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Alice Walker’s short story “Everyday Use” is narrated by one of the story’s main characters – the mother of two highly different daughters (Dee and Maggie). The mother seems to be basically a reliable narrator. Admittedly, she does seem to have some hard feelings toward Dee, but these feelings seem understandable in light of the past and present events she describes. Nothing in the story suggests that the mother is so full of dislike for Dee that she tells untruths about her attractive daughter. The mother feels sympathy toward Maggie, her less gifted, less attractive, less worldly, and less educated daughter. Her sympathy for Maggie grows as the story develops, just as her distrust and dislike of Maggie also become more obvious as the tale approaches its conclusion. Nevertheless, even at the end of the story the mother is trying to accommodate both daughters.
Several factors contribute to our sense that the mother is basically a reliable narrator, including the following:
- The mother opens the story by revealing some of her vulnerabilities, especially in her relationship with Dee. If she were harshly prejudiced against Dee from the very beginning, she probably would not confess a longing to be reconciled with Dee.
- No sooner does the mother describe her dreams about appearing as a witty, attractive guest on a TV talk show hosted by a white man than she immediately torpedoes those dreams:
Who ever knew a Johnson with a quick tongue? Who can even imagine me looking a strange white man in the eye? It seems to me I have talked to them always with one foot raised in flight, with my head turned in whichever way is farthest from them.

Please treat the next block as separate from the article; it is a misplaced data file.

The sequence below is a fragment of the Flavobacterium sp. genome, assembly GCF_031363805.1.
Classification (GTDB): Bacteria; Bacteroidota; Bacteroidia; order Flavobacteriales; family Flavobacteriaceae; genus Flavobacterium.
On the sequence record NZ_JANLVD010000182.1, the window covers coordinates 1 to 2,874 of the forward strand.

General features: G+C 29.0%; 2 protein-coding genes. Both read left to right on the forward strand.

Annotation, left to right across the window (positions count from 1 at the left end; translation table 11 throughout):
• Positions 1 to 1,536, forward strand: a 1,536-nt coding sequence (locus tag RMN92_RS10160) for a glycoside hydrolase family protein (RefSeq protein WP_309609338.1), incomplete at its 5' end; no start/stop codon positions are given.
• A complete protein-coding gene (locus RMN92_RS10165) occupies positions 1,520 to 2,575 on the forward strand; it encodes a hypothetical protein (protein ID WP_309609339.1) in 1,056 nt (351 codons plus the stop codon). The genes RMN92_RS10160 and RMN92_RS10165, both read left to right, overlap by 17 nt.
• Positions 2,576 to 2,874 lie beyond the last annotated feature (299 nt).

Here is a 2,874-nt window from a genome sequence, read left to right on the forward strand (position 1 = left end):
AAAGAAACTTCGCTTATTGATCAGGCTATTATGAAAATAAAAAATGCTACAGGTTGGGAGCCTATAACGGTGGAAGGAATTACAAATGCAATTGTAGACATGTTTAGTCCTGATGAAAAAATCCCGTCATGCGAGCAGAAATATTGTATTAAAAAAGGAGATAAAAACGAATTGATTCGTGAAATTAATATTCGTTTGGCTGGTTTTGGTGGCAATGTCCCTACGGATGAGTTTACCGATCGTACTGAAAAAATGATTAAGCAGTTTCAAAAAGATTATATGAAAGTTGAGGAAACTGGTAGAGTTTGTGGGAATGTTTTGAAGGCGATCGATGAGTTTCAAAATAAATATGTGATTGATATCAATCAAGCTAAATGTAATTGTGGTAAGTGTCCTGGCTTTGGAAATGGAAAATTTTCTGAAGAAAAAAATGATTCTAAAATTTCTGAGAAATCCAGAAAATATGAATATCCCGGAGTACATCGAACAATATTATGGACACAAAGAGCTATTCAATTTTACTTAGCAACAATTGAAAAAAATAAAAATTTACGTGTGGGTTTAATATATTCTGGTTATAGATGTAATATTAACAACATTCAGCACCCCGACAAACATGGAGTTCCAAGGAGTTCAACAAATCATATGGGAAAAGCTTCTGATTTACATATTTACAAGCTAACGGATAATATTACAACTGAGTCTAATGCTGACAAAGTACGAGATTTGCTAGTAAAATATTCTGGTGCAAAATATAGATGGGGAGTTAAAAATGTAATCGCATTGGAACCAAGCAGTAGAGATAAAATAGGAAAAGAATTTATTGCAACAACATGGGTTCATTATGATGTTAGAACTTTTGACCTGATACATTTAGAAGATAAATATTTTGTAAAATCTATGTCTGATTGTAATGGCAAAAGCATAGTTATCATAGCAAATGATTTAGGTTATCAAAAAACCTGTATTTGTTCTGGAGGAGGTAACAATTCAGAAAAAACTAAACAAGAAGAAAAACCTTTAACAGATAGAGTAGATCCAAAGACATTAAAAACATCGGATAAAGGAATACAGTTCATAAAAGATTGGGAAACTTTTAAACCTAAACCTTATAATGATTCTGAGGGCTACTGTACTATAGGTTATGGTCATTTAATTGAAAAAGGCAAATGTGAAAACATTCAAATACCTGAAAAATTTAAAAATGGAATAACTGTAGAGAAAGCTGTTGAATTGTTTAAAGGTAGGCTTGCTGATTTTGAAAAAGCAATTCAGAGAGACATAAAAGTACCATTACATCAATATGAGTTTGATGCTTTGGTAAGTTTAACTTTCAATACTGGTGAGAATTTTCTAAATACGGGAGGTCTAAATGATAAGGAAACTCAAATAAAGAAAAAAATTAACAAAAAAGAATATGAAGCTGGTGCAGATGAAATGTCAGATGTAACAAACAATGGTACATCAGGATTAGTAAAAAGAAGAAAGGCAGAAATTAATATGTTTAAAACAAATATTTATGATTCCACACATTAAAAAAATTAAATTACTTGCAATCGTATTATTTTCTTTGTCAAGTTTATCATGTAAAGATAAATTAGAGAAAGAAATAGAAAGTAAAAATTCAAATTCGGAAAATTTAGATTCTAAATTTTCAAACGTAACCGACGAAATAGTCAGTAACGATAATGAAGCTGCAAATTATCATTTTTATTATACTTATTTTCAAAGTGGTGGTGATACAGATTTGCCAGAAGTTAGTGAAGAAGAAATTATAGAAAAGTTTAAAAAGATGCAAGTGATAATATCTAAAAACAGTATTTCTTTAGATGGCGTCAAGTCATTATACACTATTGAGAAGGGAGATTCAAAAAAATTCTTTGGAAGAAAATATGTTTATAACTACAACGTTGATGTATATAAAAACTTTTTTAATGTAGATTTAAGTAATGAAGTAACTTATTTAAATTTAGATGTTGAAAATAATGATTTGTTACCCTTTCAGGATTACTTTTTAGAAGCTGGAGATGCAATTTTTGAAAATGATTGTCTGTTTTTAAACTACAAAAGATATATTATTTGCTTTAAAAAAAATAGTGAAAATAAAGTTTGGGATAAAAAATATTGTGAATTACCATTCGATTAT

- If the mother were an unreliable narrative, she probably would not describe her own shortcomings and insecurities so explicitly as in the quotation just cited.
- The mother does seem to bear some hostility toward Dee, and that hostility seems to date from at least the time when the old family house burned to the ground and Dee watched the event from a distance:
Why don't you do a dance around the ashes? I'd wanted to ask her. She had hated the house that much.
- Nevertheless, if the mother were deeply hostile toward Dee and was an unreliable commentator about Dee, she would probably have hidden her misgivings about Dee far more successfully than she even tries to do. Instead, she honestly admits her ambivalence (and even her resentment) toward her daughter rather than pretending to be completely neutral. Ironically, her confessions of her misgivings about Dee make her seem all the more honest and trustworthy.
- All in all, if Walker had wanted to raise questions about the mother’s reliability as a narrator, she could easily have done so very clearly (as Henry James does, for instance, in “The Turn of the Screw”). Instead, Walker seems to share the mother’s sympathies, perspectives, and values. The mother and Maggie clearly seem to be the heroines of this piece, and if the story has a villain, that villain is almost certainly Dee.
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